21

I have a generic collection of type MyImageClass, and MyImageClass has an boolean property "IsProfile". I want to sort this generic list which IsProfile == true stands at the start of the list.

I have tried this.

rptBigImages.DataSource = estate.Images.OrderBy(est=>est.IsProfile).ToList();

with the code above the image stands at the last which IsProfile property is true. But i want it to be at the first index. I need something Asc or Desc. Then i did this.

rptBigImages.DataSource = estate.Images.OrderBy(est=>est.IsProfile).Reverse.ToList();

Is there any easier way to do this ?

Thanks

39

How about:

estate.Images.OrderByDescending(est => est.IsProfile).ToList()

This will order the Images in descending order by the IsProfile Property and then create a new List from the result.

| improve this answer | |
  • 1
    Thanks for the answer and sorry for my unnecessary, i dont know why i didnt take attention the word under OrderBy on the intellisense. Thanks again – Barbaros Alp Feb 10 '09 at 12:01
  • Is there any other way of just ordering the List instead of creating a new list except Marc's answer – Barbaros Alp Feb 10 '09 at 12:07
  • What reasons would you not want to sort with LINQ or sort with the built in Sort() method? – Ray Booysen Aug 6 '14 at 15:22
33

You can use .OrderByDescending(...) - but note that with the LINQ methods you are creating a new ordered list, not ordering the existing list.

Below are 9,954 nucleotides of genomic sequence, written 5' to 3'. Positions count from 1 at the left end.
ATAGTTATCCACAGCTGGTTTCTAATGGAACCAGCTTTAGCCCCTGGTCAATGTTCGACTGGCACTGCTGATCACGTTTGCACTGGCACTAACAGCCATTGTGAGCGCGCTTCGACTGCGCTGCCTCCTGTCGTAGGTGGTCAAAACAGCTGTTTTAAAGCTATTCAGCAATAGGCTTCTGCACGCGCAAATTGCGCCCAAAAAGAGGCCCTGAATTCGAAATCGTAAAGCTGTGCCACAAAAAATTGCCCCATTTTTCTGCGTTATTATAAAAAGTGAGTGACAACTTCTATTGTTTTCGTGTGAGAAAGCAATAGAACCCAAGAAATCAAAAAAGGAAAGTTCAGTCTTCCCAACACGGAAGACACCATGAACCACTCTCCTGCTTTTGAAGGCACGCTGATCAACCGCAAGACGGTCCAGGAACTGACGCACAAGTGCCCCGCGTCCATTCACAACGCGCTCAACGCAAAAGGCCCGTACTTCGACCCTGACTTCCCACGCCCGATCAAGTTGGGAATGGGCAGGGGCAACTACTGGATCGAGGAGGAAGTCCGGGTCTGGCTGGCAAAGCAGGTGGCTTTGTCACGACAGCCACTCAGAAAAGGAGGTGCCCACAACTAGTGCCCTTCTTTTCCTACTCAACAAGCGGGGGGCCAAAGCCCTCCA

If you have a List<T> and want to re-order the existing list, then you can use Sort() - and you can make it easier by adding a few extension methods:

static void Sort<TSource, TValue>(this List<TSource> source,
        Func<TSource, TValue> selector) {
    var comparer = Comparer<TValue>.Default;
    source.Sort((x,y)=>comparer.Compare(selector(x),selector(y)));
}
static void SortDescending<TSource, TValue>(this List<TSource> source,
        Func<TSource, TValue> selector) {
    var comparer = Comparer<TValue>.Default;
    source.Sort((x,y)=>comparer.Compare(selector(y),selector(x)));
}

Then you can use list.Sort(x=>x.SomeProperty) and list.SortDescending(x=>x.SomeProperty).

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  • Thanks Marc, so if i use Linq for ordering, does it mean that it causes a performance loss ? – Barbaros Alp Feb 10 '09 at 12:04
  • Well, in a very small way, but compared to data-binding you'll never notice it. – Marc Gravell Feb 10 '09 at 12:26
  • This is really helpful. Could this be extended to also do ThenOrderBy? – Ash Machine May 18 '09 at 22:56
  • @Ash, not "as is", since it is doing an immediate sort. It would need a bit more glue to do it - more than I can write at this moment... – Marc Gravell May 18 '09 at 23:02

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